Would he have gotten there by showing up and selling because he won't write for free?

    And let's twist that point of view inside out. Would Seth have found his tribe if he hadn't built his audience and become a trustworthy and valuable voice?

    (These are open questions -- play with your answers and think about your reasons.)

    Back to the story I mentioned above. The reason I'm harping on this is that my own experience was that the audience I built up in a niche was enough to support fairly succesful Kindle offering with literally zero promotion.

    I just checked my KDP dashboard and the book I released in April of 2013 to the fanfare of a single Facebook post (on my personal feed, not even to a page or group) is still ranked in the top 100 of its category on US, and <20 on all the local .country sites. At its peak it spent a few years in the top 20 of its category and came close to breaking the top 10,000 in the overall Kindle store.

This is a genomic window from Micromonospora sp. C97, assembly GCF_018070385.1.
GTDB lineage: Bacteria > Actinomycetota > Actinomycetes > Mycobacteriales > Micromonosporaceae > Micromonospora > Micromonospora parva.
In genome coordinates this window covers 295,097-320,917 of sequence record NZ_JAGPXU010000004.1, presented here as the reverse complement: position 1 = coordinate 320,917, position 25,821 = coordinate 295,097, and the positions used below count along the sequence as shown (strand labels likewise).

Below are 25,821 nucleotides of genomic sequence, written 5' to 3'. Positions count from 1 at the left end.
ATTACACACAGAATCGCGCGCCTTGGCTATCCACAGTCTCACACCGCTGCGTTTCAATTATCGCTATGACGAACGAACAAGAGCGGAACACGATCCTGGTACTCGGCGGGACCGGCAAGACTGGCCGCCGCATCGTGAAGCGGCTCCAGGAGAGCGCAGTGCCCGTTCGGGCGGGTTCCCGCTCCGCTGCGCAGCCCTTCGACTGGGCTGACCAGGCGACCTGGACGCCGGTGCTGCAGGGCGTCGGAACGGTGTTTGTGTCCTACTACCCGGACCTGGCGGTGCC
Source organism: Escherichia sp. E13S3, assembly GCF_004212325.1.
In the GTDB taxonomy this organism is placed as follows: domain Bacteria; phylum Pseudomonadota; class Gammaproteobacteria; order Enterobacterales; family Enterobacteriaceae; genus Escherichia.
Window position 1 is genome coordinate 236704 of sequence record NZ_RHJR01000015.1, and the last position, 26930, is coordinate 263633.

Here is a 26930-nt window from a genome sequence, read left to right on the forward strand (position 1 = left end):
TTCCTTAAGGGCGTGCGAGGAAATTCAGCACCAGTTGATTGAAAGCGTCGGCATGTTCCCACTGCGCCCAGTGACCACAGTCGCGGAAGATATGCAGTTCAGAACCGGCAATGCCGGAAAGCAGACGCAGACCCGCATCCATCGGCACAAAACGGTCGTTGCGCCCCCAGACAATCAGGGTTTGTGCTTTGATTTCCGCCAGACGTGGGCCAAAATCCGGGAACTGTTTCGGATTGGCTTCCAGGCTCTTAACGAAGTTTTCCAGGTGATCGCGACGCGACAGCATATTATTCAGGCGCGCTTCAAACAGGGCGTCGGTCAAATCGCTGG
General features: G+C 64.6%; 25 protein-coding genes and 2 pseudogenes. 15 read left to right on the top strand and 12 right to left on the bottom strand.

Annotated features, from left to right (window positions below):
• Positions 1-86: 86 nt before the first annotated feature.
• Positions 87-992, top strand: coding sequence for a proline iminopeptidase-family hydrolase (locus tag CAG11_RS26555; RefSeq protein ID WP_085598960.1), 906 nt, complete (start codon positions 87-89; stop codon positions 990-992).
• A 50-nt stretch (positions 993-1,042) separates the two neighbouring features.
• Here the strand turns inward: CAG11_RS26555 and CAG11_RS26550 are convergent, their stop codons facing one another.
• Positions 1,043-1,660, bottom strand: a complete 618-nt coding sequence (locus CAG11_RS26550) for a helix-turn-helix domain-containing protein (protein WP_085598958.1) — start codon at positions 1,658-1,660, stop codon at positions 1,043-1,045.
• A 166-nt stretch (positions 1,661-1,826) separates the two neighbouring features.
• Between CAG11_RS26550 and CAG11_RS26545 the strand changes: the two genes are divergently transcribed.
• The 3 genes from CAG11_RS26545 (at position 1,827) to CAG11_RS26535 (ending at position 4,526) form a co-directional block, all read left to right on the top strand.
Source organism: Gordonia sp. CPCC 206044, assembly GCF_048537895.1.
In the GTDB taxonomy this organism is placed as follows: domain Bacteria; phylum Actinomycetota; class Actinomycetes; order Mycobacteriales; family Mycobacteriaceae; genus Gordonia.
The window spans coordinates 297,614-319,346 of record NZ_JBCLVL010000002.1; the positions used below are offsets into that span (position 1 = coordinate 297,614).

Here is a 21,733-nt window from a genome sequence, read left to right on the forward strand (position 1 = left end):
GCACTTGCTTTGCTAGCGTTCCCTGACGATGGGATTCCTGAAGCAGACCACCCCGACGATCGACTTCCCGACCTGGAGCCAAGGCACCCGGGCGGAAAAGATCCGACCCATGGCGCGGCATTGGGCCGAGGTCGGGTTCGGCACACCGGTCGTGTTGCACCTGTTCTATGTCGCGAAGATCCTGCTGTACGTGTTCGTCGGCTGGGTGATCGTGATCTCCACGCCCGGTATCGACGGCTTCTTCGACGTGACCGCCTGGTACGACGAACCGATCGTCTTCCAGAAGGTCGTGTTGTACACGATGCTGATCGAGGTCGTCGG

If I'd done that as an unknown author, would that have happened? Maybe. Maybe if I'd used paid ads or something, or just a stroke of luck, but I'm having a hard time seeing it. This is a competitive niche dominated by some well-known names and deep-pocket publishers.

    Looking back at it knowing what I know now, I'm pretty stunned that it played out like that.

    The thing is, I knew most of those players, or they knew who I was, because I'd spent years in that space. It was easy to get traction by word of mouth because my networks had even bigger networks.

    The audience fueled the successful book. It's not impossible that it could have worked the other way around.

    But the possible is a distraction. We care about likelihood.

    What seems more likely me is that leveraging existing relationships to make it happen is going to beat out writing into the void and churning cold traffic to your work.

    Obviously these strategies can "work" if your results satisfy your personal and business goals. But if they don't? You've got alternatives.